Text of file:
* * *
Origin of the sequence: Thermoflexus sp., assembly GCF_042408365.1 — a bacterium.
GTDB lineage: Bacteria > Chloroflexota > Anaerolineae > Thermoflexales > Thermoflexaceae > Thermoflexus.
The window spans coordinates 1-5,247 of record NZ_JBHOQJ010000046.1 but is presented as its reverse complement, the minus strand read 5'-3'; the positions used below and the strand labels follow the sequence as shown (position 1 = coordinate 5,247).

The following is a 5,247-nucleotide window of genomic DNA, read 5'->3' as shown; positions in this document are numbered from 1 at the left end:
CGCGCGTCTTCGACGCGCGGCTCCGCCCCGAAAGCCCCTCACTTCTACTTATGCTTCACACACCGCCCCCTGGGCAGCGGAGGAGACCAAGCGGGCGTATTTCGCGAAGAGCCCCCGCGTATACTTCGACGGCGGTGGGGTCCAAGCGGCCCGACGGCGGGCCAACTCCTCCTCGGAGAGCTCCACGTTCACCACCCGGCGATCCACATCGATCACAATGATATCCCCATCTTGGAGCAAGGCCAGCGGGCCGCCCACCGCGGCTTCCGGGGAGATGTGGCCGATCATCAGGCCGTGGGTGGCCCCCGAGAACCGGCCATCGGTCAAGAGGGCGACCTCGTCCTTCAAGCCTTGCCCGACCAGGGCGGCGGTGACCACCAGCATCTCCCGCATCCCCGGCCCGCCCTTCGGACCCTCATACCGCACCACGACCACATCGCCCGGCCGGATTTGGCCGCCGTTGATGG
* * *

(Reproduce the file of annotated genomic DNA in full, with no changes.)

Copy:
Origin of the sequence: Thermoflexus sp., assembly GCF_042408365.1 — a bacterium.
GTDB lineage: Bacteria > Chloroflexota > Anaerolineae > Thermoflexales > Thermoflexaceae > Thermoflexus.
The window spans coordinates 1-5,247 of record NZ_JBHOQJ010000046.1 but is presented as its reverse complement, the minus strand read 5'-3'; the positions used below and the strand labels follow the sequence as shown (position 1 = coordinate 5,247).

The following is a 5,247-nucleotide window of genomic DNA, read 5'->3' as shown; positions in this document are numbered from 1 at the left end:
CGCGCGTCTTCGACGCGCGGCTCCGCCCCGAAAGCCCCTCACTTCTACTTATGCTTCACACACCGCCCCCTGGGCAGCGGAGGAGACCAAGCGGGCGTATTTCGCGAAGAGCCCCCGCGTATACTTCGACGGCGGTGGGGTCCAAGCGGCCCGACGGCGGGCCAACTCCTCCTCGGAGAGCTCCACGTTCACCACCCGGCGATCCACATCGATCACAATGATATCCCCATCTTGGAGCAAGGCCAGCGGGCCGCCCACCGCGGCTTCCGGGGAGATGTGGCCGATCATCAGGCCGTGGGTGGCCCCCGAGAACCGGCCATCGGTCAAGAGGGCGACCTCGTCCTTCAAGCCTTGCCCGACCAGGGCGGCGGTGACCACCAGCATCTCCCGCATCCCCGGCCCGCCCTTCGGACCCTCATACCGCACCACGACCACATCGCCCGGCCGGATTTGGCCGCCGTTGATGG